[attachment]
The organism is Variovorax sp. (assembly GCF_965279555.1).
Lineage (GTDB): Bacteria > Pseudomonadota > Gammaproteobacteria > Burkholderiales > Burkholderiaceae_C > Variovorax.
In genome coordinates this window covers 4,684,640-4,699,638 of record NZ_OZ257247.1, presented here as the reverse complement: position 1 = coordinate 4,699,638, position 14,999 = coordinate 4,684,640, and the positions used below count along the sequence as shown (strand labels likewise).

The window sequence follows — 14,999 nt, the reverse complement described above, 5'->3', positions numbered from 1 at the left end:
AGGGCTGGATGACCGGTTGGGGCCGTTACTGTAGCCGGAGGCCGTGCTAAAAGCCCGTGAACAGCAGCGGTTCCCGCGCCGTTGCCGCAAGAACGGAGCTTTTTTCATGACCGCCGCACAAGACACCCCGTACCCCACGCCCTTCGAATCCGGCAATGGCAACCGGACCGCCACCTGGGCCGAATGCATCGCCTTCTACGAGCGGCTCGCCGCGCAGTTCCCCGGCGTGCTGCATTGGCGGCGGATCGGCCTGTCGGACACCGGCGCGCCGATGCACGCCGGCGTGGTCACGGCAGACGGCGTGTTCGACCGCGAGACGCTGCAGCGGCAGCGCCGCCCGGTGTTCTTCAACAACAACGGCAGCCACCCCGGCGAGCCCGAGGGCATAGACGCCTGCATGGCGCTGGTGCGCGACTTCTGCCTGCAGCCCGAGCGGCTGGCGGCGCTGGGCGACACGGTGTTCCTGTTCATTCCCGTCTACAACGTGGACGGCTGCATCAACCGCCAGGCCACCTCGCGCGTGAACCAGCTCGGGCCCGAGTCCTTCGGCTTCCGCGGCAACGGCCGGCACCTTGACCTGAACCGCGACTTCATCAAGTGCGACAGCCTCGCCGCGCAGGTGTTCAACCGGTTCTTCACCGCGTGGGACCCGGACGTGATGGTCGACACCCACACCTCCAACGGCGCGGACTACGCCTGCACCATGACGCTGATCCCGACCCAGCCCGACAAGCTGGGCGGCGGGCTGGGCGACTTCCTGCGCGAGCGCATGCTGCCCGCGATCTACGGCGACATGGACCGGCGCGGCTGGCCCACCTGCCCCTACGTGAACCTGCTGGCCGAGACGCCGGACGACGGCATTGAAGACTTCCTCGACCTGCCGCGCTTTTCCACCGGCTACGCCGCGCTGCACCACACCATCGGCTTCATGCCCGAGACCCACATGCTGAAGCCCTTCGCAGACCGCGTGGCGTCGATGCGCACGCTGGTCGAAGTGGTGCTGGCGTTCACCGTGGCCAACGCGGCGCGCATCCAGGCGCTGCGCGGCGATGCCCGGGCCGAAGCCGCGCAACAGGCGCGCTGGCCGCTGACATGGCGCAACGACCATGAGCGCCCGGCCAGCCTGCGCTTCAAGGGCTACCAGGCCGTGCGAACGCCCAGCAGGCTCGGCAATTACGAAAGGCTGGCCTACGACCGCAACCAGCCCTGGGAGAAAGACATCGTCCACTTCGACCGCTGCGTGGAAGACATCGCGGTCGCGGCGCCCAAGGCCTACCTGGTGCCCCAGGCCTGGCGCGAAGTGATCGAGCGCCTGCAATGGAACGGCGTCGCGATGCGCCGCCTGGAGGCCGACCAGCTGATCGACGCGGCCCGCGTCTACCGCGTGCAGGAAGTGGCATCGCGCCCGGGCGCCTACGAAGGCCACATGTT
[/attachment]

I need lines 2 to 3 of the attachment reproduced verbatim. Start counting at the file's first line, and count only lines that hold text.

Lineage (GTDB): Bacteria > Pseudomonadota > Gammaproteobacteria > Burkholderiales > Burkholderiaceae_C > Variovorax.
In genome coordinates this window covers 4,684,640-4,699,638 of record NZ_OZ257247.1, presented here as the reverse complement: position 1 = coordinate 4,699,638, position 14,999 = coordinate 4,684,640, and the positions used below count along the sequence as shown (strand labels likewise).